Nutrient-Wide Association Study of 92 Foods and Nutrients and Breast Cancer Risk

Alicia K. Heath; David C. Muller; Piet A. van den Brandt; Nikos Papadimitriou; Elena Critselis; Marc Gunter; Paolo Vineis; Elisabete Weiderpass; Guy Fagherazzi; Heiner Boeing; Pietro Ferrari; Anja Olsen; Anne Tjønneland; Patrick Arveux; Marie-Christine Boutron-Ruault; Francesca Romana Mancini; Tilman Kühn; Renée Turzanski-Fortner; Matthias B. Schulze; Anna Karakatsani; Paschalis Thriskos; Antonia Trichopoulou; Giovanna Masala; Paolo Contiero; Fulvio Ricceri; Salvatore Panico; Bas Bueno-de-Mesquita; Marije F. Bakker; Carla H. van Gils; Karina Standahl Olsen; Guri Skeie; Cristina Lasheras; Antonio Agudo; Miguel Rodríguez-Barranco; Maria-José Sánchez; Pilar Amiano; María-Dolores Chirlaque; Aurelio Barricarte; Isabel Drake; Ulrika Ericson; Ingegerd Johansson; Anna Winkvist; Tim Key; Heinz Freisling; Mathilde His; Inge Huybrechts; Sofia Christakoudi; Merete Ellingjord-Dale; Elio Riboli; Konstantinos K. Tsilidis; Ioanna Tzoulaki


Breast Cancer Res. 2020;22(5) 

In This Article

Abstract and Introduction


Background: Several dietary factors have been reported to be associated with risk of breast cancer, but to date, unequivocal evidence only exists for alcohol consumption. We sought to systematically assess the association between intake of 92 foods and nutrients and breast cancer risk using a nutrient-wide association study.

Methods: Using data from 272,098 women participating in the European Prospective Investigation into Cancer and Nutrition (EPIC) study, we assessed dietary intake of 92 foods and nutrients estimated by dietary questionnaires. Cox regression was used to quantify the association between each food/nutrient and risk of breast cancer. A false discovery rate (FDR) of 0.05 was used to select the set of foods and nutrients to be replicated in the independent Netherlands Cohort Study (NLCS).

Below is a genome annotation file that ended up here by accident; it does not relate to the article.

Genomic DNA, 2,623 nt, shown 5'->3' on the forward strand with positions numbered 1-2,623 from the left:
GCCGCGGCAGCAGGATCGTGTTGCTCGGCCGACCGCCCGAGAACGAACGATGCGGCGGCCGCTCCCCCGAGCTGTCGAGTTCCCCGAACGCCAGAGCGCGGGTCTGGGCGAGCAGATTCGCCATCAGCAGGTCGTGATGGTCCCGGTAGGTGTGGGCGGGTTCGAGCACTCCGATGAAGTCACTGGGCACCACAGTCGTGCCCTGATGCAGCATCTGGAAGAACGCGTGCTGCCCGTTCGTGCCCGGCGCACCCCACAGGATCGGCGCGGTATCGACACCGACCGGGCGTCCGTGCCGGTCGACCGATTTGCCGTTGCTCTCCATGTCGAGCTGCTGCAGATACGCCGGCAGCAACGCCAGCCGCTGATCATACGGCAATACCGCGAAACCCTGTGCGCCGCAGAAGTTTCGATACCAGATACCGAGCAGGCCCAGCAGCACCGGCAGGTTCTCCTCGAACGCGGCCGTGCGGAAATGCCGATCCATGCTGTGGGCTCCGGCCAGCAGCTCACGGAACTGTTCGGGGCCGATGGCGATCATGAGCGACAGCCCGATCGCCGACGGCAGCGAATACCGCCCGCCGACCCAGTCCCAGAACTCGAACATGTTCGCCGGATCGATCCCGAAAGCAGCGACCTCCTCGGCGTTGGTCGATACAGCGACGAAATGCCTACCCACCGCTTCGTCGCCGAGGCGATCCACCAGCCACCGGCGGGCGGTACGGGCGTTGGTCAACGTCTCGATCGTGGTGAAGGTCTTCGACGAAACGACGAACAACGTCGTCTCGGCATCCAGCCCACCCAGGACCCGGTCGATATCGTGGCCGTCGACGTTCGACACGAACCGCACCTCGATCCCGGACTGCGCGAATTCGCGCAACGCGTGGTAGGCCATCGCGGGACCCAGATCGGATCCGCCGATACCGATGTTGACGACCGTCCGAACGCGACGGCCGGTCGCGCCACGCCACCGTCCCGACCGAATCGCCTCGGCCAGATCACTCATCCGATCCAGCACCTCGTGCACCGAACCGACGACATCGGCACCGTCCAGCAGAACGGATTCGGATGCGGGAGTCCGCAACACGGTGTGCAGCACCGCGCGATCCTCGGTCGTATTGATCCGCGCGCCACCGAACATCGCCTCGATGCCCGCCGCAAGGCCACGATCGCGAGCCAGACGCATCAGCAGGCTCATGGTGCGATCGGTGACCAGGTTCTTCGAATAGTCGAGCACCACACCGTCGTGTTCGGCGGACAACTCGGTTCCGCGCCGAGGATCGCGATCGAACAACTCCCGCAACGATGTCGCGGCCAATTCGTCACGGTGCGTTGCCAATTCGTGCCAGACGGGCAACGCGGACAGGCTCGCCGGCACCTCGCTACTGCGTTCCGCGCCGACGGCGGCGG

Results: Six foods and nutrients were identified as associated with risk of breast cancer in the EPIC study (10,979 cases). Higher intake of alcohol overall was associated with a higher risk of breast cancer (hazard ratio (HR) for a 1 SD increment in intake = 1.05, 95% CI 1.03–1.07), as was beer/cider intake and wine intake (HRs per 1 SD increment = 1.05, 95% CI 1.03–1.06 and 1.04, 95% CI 1.02–1.06, respectively), whereas higher intakes of fibre, apple/pear, and carbohydrates were associated with a lower risk of breast cancer (HRs per 1 SD increment = 0.96, 95% CI 0.94–0.98; 0.96, 95% CI 0.94–0.99; and 0.96, 95% CI 0.95–0.98, respectively). When evaluated in the NLCS (2368 cases), estimates for each of these foods and nutrients were similar in magnitude and direction, with the exception of beer/cider intake, which was not associated with risk in the NLCS.

Conclusions: Our findings confirm a positive association of alcohol consumption and suggest an inverse association of dietary fibre and possibly fruit intake with breast cancer risk.